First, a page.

All US students are afraid to speak – and we should be worried

A large survey of students suggests that even Democrats are afraid to air their views on certain subjects. This isn’t healthy, says Samuel Abrams

September 19, 2022
A man with his hands over his mouth, symbolising self-censorship
Source: iStock

That free speech and open expression are under real threat in US higher education is not a novel claim. But it has generally been considered to be an issue that only impacts students and academics on the political right. Vastly outnumbered by those on the left and cowed by the progressive zeitgeist that is omnipresent on college campuses today, Republicans have often been shown to be wary of expressing their true views on a range of issues for fear of being “cancelled” by their peers.

But the Foundation for Individual Rights and Expression (Fire) has just released a study which suggests that students and academics on the left are also deeply afraid of suffering the same fate.

Fire’s 2022-23 College Free Speech Rankings samples the views of almost 45,000 currently enrolled students at more than 200 American colleges and universities, the largest study of its kind to date. Like earlier iterations, it shows that conservatives are far more likely to self-censor than their liberal counterparts. For instance, when presented with the question of how often students have felt that they could not express their opinions on a subject because of how students, a professor or the administration would respond, 44 per cent of Democrats report self-censoring. This figure is notably lower than the 58 per cent of independents and 73 per cent of Republicans who do so.

However, the 2022/23 survey includes a number of new questions that offer a powerful new twist on the issue. For instance, while 53 per cent of independents and 66 per cent of Republicans feel some or more significant pressure to avoid certain topics, 43 per cent of Democratic students do so, too.

The most revealing finding emerges in response to a question about how worried students are about damaging their reputations because of a misunderstanding about something they have said or done. A significant majority of students – 63 per cent – are worried to some degree. And despite a generally liberal campus environment, fostered by progressive and woke administrators and liberal faculty who often engage in activist scholarship, there is almost no difference between how worried Democratic and Republican students are.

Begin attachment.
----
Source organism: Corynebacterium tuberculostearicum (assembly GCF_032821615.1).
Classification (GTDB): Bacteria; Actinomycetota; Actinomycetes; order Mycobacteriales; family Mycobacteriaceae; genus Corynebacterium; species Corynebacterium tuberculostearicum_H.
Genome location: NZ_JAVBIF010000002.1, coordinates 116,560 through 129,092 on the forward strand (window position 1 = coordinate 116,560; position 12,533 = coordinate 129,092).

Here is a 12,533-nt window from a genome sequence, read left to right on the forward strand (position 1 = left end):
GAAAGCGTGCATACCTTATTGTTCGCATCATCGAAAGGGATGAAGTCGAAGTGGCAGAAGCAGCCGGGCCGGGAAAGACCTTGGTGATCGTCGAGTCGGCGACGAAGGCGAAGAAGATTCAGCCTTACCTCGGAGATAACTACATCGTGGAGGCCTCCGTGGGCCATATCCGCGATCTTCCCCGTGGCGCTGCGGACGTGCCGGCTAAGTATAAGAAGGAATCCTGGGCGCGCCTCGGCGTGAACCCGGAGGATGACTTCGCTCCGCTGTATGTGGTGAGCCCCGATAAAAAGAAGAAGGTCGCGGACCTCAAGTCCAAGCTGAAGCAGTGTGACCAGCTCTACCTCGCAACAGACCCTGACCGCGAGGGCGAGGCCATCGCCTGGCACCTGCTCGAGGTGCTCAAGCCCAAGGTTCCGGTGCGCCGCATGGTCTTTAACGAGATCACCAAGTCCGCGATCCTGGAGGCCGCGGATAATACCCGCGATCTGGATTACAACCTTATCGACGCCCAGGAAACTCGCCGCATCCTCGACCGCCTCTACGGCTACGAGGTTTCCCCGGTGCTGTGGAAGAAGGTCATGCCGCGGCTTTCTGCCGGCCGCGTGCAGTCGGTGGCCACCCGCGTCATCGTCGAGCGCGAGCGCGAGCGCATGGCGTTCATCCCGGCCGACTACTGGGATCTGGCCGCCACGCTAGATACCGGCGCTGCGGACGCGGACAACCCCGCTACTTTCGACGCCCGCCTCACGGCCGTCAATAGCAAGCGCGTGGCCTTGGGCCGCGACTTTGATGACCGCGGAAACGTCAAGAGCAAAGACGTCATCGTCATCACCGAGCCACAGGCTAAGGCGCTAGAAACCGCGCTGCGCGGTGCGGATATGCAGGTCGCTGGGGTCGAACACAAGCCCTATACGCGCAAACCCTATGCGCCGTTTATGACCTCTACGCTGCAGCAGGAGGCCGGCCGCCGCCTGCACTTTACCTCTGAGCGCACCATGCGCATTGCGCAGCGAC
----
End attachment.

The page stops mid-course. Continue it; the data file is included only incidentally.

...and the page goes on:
The 62 per cent of strong and weak Democratic Party-supporting students who report being worried about reputational damage is barely lower than the 64 per cent of those who are independents and leaners towards one party or another. For strong and weak Republicans, who already regularly self-censor at much higher rates than their Democratic counterparts, 63 per cent are worried about the social and personal consequences of their expression.

This is a remarkably unhealthy state of affairs in an educational environment that is supposed to be open, authentic and liberating. It should be no wonder that American students are anxious and that depression and other mental health issues are so prominent on campuses today.

It does not have to be like this. Faculty and administrators can work to foster an environment that promotes real viewpoint diversity by modelling respectful disagreement. They can demonstrate that it is possible for groups and individuals to hold principled and oppositional views while still caring about each other.

For instance, Purdue University president Mitch Daniels dramatically improved his own school’s Fire free speech ranking by taking a stand in support of discourse and diversity. He recently stated that “you have to be a real, as they say, denialist to argue that there's not gross [political] imbalance in the composition of faculties... But the answer is not to silence those who are saying things you think are wrong. It's to balance the argument.” Purdue’s leadership, student organisations and administrators mobilised and created an environment to protect and encourage expression, recognising that “without a vibrant commitment to free and open inquiry, a university ceases to be a university”.